As well as the newsletter, the programme sends members birthday and Christmas cards and gifts, and invites them to regional lunches and teas where they can meet old friends and make new ones. (If you can donate a lunch or tea please click here for further details.)

Members can also request an introduction to one of our befriending volunteers, who keep in touch with Golden Friends through home visits and over the phone. I’ve written about my phone friendship with Dora, previously.

The Golden Friends newsletter is a mixed bag of content. The latest edition has information about how to join an audiobook library; advice on how to create bee- and butterfly-friendly gardens; and some enjoyable content about the NHS, which celebrates its 70th birthday this year. Sudoku lovers are well catered for; as are bakers, who’ll enjoy this month’s banana bread recipe.

Our Golden Friends love to browse each new edition. For some of them, points of contact with the outside world are few and far between, so just hearing the thud of post on door mat is a pleasure.

The newsletter is sponsored by the Worshipful Company of Innholders. Bless them for this gift to the people who laid the foundations of today’s hospitality industry. And well done to Hospitality Action’s Jenny Gill for compiling it.

 

Beyond the call: how giving up a little time can be gold dust to Hospitality Action

 

Supporting Hospitality Action can take many forms. Sometimes support is financial, sometimes it takes the shape of a time commitment. When it comes to giving up precious time, no HA supporter can ever have been more generous than Denise Haugh. That’s Denise in the photograph, beside me.

Denise worked in hospitality for more than 40 years, and in many capacities. She was a receptionist at the Queens Hotel, Cheltenham, in the 1950s; staff canteen manager at the Science Museum in the 1970s; had a spell with Trust House Forte; and ended her career as senior catering officer at the Metropolitan Police, where she headed up operational catering for officers policing major incidents and events.

After such a long and varied career, Denise could have been forgiven for putting her feet up and enjoying her retirement. But that’s not her style. Since retiring, she has thrown herself headlong into supporting HA in a variety of ways.

It’d be easier to list what Denise hasn’t done for our charity, than what she has. She has visited grant applicants to offer support with their applications. She has hosted lunches and teas for our Golden Friends (retired industry members who find themselves isolated or lonely). She has been a volunteer visitor since the scheme started in 2006, and has made a huge impact on the wellbeing of the Golden Friend she supports.

Despite all this, in 2013, Denise decided that she could still do more to support HA, so she offered to volunteer at our office in Farringdon. She quickly became an invaluable member of the team, and now spends a day a week with us, supporting HA’s Golden Friends scheme.

Every year, Denise writes around 2,000 birthday and Christmas cards to our Golden Friends (sadly, for some, these are the only cards they receive). And, every two months, she stuffs, labels and franks 1500 Golden Friends newsletter mailings.

If you asked Denise why she does all that she does for HA, she’d probably say it’s a way to pay back an industry that gave her a career and a livelihood. In truth, though, it’s the hospitality industry that’s indebted to her for her generosity of time and spirit.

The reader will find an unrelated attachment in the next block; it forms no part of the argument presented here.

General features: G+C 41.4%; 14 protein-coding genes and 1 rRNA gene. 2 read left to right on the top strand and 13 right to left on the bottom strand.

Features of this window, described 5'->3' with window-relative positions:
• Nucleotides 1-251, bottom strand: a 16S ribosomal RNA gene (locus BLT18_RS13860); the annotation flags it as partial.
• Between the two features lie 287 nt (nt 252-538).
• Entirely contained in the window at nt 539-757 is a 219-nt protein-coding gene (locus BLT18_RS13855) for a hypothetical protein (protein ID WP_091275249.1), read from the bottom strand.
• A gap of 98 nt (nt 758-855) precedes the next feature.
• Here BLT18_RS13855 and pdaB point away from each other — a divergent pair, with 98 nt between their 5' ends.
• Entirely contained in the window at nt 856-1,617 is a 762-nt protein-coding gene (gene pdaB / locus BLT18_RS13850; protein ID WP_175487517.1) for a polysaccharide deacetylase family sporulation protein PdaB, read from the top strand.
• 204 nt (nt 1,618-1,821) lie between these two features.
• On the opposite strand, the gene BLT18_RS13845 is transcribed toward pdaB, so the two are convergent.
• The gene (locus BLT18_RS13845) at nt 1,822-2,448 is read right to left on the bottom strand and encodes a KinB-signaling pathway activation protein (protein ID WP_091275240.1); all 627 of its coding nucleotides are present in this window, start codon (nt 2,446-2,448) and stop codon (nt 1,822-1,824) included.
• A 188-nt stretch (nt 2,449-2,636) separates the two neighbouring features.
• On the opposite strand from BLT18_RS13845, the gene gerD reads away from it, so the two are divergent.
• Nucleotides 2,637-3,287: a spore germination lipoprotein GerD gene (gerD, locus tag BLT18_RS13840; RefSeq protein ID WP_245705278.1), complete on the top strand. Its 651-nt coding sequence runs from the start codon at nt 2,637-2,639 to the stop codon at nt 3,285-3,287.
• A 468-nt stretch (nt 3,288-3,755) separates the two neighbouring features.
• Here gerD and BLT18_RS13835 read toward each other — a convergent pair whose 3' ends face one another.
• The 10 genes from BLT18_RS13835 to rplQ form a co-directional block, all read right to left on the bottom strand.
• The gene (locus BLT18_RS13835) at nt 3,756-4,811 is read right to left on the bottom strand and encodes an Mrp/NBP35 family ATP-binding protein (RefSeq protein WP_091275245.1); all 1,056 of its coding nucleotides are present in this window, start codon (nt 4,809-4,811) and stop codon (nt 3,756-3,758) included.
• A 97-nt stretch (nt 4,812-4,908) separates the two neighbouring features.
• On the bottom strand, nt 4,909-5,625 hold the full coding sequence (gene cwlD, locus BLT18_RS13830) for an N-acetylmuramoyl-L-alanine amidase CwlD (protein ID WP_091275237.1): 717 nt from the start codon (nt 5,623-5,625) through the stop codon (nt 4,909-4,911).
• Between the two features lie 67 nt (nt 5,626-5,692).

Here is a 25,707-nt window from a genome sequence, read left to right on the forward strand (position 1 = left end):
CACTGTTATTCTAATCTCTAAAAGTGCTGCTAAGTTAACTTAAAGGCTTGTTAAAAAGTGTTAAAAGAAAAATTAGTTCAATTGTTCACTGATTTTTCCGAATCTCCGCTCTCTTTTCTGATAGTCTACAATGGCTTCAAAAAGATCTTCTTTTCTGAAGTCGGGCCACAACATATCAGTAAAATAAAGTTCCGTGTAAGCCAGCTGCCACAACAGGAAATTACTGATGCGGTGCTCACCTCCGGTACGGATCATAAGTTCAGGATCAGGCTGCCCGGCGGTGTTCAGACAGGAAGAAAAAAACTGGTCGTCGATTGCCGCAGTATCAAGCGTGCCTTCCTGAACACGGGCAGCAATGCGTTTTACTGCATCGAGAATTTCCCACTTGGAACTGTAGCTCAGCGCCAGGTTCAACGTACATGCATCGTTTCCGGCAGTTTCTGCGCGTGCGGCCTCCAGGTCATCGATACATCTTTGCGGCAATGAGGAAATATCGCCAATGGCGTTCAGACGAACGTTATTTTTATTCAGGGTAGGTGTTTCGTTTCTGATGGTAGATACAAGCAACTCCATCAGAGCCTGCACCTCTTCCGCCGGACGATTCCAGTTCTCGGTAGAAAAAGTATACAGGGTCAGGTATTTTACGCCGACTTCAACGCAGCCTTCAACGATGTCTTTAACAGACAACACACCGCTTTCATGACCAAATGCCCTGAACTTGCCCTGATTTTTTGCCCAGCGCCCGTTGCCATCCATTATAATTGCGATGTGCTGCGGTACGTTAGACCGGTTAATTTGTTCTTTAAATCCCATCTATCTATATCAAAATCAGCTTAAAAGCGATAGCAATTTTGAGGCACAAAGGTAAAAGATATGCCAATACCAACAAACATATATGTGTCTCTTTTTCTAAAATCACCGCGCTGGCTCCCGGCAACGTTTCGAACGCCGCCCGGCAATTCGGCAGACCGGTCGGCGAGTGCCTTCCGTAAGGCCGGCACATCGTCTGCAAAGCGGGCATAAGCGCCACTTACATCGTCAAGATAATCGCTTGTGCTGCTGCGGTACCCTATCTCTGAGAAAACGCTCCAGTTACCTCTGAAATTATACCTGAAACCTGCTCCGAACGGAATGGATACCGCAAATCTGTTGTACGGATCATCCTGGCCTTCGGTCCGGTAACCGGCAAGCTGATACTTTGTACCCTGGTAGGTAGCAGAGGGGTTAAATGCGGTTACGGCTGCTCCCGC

Last month, the HA team contacted the charity, Room to Reward, to nominate Denise for their Hidden Hero scheme. Room to Reward works on a fantastic premise: it asks hoteliers to give up unused room stock to allow it to award well-earned breaks to volunteers for charities across the UK. It’s a way for charities to say ‘thank you’ to their staunchest supporters.

We were all delighted when we learned that our application had been successful. Later this year, Denise will be staying at Balmer Lawn Hotel & Spa, a place she fondly remembers visiting as a child.

Through her work for HA, Denise has made a huge impact on many people’s lives. We’re immensely grateful to her for her hard work and dedication.

We don’t expect every HA supporter to show Denise’s level of commitment. But if you can spare any time at all to raise funds, I’d love to hear from you at mlewis@hospitalityaction.org.uk or on 07919 324978.

Happy holiday, Denise, and thank you.

 

 

 

 

Why supporting Hospitality Action needn’t be about putting your hand in your pocket …

Seven years ago, I didn’t know Dora Somerville. Now I count her as a good friend. We’ve never met (Dora lives in Wales, I live in London), but we speak regularly on the phone. You see, Dora is my HA phone friend.

Dora is very proud of her children and grandchildren, and keeps me posted on what they’re up to. Sometimes she reminisces about her life in the WAAF during the Second World War, or about her career in catering in Manchester. She often talks about her husband Hughie, whom she lost a few years ago.

Despite her fading eyesight and mobility challenges, Dora is always stoical and upbeat. She’s wise and she’s proud. And she makes me laugh.

In return, I tell Dora about my wife, Susie, and my family. And I update her on all the people I meet, and the restaurants and hotels I experience, within the hospitality industry. Dora likes to hear about Susie’s horse riding lessons, and about our holidays in Cornwall and overseas. Sometimes she even laughs at my jokes.

Dora has the odd ‘off’ day – don’t we all – and I’ll cheer her up. Other times, she’ll offer me counsel on some issue I’m grappling with. Last year, she was sympathetic and supportive as I dealt with the loss of my mother and father.

It’s important to say that Dora is anything but lonely. Her family dotes on her and is supportive and attentive. I think our phone friendship just offers her another perspective, another point of focus. Another friend.

Growing old is hard. Family and friends pass away, the ways of life you’ve known change beyond recognition, and it’s easy to think the world has forgotten about you. Reaching out to someone elderly is a great way of reassuring them that’s not the case, that their views, memories and lives still matter.

Befriending Dora has enriched my life over the past seven years, and I’d like to think she’d say the same about befriending me.